Because John Lackey, Ryan Dempster, Felix Doubront and Jon Lester have been healthy, and Lackey, Dempster and Doubront have been tremendously consistent in providing at least competitive starts during Buchholz's absence, the need for the rotation has been something other than acute. Still, there is a sense of vulnerability. Brandon Workman's promising contributions have been meaningful, but the team still senses that it's one normal set of aches and pains from being left to scramble.
This is not 2011, when the team arrived at the deadline with nothing but question marks after its two top-of-the-rotation starters (Lester and Josh Beckett).
"We're in a better place," Lester said of how this rotation stacks up to the group that proved the undoing of the team two years ago. "I feel like we're in a better spot, one through five."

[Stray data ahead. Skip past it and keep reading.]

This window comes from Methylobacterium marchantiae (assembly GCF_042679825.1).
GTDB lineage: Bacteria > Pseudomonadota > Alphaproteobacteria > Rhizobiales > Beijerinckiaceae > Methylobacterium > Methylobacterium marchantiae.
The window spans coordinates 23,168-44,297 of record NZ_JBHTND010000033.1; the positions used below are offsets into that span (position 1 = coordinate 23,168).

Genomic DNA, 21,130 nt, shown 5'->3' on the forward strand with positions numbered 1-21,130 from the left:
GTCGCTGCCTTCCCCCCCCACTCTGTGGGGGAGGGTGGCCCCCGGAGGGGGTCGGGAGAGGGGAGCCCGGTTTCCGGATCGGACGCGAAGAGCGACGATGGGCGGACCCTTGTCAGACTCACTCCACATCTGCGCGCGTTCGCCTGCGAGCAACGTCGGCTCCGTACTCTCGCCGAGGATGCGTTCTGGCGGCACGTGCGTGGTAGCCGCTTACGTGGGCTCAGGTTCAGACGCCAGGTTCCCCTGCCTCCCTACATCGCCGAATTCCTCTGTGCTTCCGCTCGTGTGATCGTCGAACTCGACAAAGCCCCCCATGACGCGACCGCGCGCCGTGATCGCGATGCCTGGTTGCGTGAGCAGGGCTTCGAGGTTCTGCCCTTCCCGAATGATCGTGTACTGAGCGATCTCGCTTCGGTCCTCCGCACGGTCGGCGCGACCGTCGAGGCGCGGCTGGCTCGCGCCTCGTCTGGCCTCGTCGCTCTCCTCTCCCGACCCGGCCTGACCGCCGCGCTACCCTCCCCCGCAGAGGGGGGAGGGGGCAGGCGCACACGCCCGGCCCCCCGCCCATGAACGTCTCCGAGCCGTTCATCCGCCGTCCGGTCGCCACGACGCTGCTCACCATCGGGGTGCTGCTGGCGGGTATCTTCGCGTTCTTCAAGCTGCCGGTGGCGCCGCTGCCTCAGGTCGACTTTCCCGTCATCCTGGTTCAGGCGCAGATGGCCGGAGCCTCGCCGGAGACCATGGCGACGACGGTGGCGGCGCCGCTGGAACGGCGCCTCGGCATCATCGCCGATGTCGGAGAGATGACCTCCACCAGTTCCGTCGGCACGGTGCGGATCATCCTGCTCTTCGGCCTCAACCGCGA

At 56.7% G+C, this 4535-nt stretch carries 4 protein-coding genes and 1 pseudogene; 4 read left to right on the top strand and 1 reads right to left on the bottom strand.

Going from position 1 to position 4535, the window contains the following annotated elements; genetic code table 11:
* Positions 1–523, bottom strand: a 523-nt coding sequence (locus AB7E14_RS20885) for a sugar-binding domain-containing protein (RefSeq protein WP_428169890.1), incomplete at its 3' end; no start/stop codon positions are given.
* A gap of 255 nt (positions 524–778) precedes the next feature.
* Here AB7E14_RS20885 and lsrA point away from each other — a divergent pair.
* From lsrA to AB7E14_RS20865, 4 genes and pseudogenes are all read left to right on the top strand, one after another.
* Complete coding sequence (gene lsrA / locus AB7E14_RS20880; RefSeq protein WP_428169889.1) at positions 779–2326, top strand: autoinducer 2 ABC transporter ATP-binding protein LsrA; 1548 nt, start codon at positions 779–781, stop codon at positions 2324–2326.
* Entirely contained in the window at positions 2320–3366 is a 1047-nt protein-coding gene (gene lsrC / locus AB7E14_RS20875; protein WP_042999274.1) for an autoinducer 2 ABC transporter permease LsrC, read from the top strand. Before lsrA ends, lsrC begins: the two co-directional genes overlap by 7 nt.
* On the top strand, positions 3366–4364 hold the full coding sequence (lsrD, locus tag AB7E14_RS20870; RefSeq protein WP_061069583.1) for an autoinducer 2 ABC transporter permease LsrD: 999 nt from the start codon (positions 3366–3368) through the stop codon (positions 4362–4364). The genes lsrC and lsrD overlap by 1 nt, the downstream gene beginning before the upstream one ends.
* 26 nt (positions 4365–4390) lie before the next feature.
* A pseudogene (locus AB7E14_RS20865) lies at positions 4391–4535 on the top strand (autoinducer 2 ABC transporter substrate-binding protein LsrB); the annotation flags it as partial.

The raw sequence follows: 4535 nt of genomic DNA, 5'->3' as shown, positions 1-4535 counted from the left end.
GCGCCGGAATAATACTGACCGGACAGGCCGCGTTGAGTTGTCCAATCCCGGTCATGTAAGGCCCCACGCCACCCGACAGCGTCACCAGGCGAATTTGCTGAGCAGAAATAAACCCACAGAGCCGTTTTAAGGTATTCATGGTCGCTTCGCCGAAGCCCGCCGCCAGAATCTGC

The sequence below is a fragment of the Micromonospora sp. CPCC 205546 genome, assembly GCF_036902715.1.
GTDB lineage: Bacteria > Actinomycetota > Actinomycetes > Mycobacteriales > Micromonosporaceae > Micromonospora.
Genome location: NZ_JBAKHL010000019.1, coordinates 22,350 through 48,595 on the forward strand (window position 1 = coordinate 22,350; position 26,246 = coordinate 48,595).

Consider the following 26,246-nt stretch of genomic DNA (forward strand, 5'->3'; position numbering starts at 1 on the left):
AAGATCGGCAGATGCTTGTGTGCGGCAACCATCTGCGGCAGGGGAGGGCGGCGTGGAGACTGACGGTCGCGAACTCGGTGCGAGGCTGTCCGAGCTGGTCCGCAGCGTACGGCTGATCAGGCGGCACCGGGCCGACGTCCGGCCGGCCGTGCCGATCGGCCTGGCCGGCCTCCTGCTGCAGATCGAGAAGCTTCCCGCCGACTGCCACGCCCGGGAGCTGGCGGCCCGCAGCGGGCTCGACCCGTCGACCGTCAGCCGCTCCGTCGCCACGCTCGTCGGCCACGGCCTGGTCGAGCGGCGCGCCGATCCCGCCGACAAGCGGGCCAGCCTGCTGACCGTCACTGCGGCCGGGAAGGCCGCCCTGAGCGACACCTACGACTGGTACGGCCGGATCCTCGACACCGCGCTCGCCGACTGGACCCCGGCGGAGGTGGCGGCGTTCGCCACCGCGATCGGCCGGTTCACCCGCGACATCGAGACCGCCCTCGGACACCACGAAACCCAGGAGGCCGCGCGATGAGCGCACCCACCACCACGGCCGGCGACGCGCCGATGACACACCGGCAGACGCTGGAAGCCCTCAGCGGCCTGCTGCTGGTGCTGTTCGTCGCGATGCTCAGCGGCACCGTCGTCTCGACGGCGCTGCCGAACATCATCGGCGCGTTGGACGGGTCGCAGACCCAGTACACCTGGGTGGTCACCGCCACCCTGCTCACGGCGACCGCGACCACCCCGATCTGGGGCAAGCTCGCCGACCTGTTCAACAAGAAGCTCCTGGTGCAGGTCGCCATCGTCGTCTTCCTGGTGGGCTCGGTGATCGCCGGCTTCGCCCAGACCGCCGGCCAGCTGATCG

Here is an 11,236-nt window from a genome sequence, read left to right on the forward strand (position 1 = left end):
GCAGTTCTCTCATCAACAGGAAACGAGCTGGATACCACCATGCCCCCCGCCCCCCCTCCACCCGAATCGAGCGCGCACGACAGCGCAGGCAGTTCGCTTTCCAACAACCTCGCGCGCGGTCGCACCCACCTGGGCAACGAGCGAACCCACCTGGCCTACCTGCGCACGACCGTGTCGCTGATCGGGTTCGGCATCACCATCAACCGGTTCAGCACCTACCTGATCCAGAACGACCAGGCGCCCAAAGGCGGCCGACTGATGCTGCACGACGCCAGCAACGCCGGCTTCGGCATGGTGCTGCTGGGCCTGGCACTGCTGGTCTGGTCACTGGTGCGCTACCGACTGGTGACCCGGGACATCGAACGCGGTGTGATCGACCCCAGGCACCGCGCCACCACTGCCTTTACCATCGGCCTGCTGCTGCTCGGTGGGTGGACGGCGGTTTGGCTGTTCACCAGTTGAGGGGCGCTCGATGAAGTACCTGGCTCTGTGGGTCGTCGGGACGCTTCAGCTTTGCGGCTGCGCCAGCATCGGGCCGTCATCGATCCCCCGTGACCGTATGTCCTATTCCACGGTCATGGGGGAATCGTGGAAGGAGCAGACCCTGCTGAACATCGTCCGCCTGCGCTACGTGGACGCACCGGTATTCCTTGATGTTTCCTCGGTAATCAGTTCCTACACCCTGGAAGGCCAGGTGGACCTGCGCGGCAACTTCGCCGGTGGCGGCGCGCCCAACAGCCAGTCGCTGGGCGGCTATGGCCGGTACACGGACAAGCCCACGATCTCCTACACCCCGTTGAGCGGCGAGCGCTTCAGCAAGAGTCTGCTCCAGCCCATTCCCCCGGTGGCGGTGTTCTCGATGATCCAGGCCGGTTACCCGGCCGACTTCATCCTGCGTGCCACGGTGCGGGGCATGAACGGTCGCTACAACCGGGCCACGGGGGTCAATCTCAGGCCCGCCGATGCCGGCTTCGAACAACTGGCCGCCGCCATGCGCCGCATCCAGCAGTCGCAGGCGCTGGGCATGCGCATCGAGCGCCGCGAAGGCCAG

Yet there is that sense that there are traps that must be navigated, and that the addition of a veteran starter (who would replace Workman in the rotation for now, with a decision down the road -- whenever Buchholz is ready to return) would offer a meaningful insurance option.
"I feel like everyone in this clubhouse feels like we can win with who we've got. But there's always -- you can never have enough starting pitching," said Lester. "There's still that question mark with [Buchholz]. Any time you keep saying is it going to be this week, is it going to be that week, and it gets longer and longer, that's where I feel like sometimes you miss out on getting somebody. And it's like, oh, shoot, he's not getting back 'til September.
"Like I said, there's always going to be that time when you have bumps and bruises and you skip a start," he continued. "If somebody goes down -- knock on wood that it doesn't happen -- there's always that need or room for improvement in the starting pitching. You can't not have enough."